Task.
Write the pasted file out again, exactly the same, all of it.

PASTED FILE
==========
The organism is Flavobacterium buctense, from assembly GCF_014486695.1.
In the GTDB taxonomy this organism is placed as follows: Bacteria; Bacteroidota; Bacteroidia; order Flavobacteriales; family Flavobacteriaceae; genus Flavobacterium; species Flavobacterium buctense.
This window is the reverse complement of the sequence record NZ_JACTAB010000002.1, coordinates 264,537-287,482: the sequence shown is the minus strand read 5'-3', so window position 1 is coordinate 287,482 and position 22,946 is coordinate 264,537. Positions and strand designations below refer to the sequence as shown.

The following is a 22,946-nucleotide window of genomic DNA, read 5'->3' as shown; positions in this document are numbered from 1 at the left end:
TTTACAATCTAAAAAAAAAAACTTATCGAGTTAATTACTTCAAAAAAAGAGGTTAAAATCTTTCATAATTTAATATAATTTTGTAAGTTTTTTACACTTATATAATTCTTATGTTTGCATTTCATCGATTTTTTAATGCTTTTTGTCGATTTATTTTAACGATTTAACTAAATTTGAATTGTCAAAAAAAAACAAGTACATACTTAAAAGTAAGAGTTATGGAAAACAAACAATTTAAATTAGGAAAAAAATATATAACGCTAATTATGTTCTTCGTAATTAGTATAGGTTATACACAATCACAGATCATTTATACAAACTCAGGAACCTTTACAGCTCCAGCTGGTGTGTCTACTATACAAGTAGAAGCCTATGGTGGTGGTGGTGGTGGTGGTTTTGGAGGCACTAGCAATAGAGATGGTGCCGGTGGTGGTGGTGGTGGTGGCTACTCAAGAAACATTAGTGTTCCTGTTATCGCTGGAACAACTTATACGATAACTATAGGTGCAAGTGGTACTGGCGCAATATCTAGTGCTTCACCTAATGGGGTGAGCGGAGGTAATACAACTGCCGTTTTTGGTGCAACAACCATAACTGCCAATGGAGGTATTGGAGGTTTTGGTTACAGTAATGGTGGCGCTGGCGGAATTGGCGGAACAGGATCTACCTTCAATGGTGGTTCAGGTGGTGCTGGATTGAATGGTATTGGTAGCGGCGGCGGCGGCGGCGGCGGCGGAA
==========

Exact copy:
The organism is Flavobacterium buctense, from assembly GCF_014486695.1.
In the GTDB taxonomy this organism is placed as follows: Bacteria; Bacteroidota; Bacteroidia; order Flavobacteriales; family Flavobacteriaceae; genus Flavobacterium; species Flavobacterium buctense.
This window is the reverse complement of the sequence record NZ_JACTAB010000002.1, coordinates 264,537-287,482: the sequence shown is the minus strand read 5'-3', so window position 1 is coordinate 287,482 and position 22,946 is coordinate 264,537. Positions and strand designations below refer to the sequence as shown.

The following is a 22,946-nucleotide window of genomic DNA, read 5'->3' as shown; positions in this document are numbered from 1 at the left end:
TTTACAATCTAAAAAAAAAAACTTATCGAGTTAATTACTTCAAAAAAAGAGGTTAAAATCTTTCATAATTTAATATAATTTTGTAAGTTTTTTACACTTATATAATTCTTATGTTTGCATTTCATCGATTTTTTAATGCTTTTTGTCGATTTATTTTAACGATTTAACTAAATTTGAATTGTCAAAAAAAAACAAGTACATACTTAAAAGTAAGAGTTATGGAAAACAAACAATTTAAATTAGGAAAAAAATATATAACGCTAATTATGTTCTTCGTAATTAGTATAGGTTATACACAATCACAGATCATTTATACAAACTCAGGAACCTTTACAGCTCCAGCTGGTGTGTCTACTATACAAGTAGAAGCCTATGGTGGTGGTGGTGGTGGTGGTTTTGGAGGCACTAGCAATAGAGATGGTGCCGGTGGTGGTGGTGGTGGTGGCTACTCAAGAAACATTAGTGTTCCTGTTATCGCTGGAACAACTTATACGATAACTATAGGTGCAAGTGGTACTGGCGCAATATCTAGTGCTTCACCTAATGGGGTGAGCGGAGGTAATACAACTGCCGTTTTTGGTGCAACAACCATAACTGCCAATGGAGGTATTGGAGGTTTTGGTTACAGTAATGGTGGCGCTGGCGGAATTGGCGGAACAGGATCTACCTTCAATGGTGGTTCAGGTGGTGCTGGATTGAATGGTATTGGTAGCGGCGGCGGCGGCGGCGGCGGCGGAA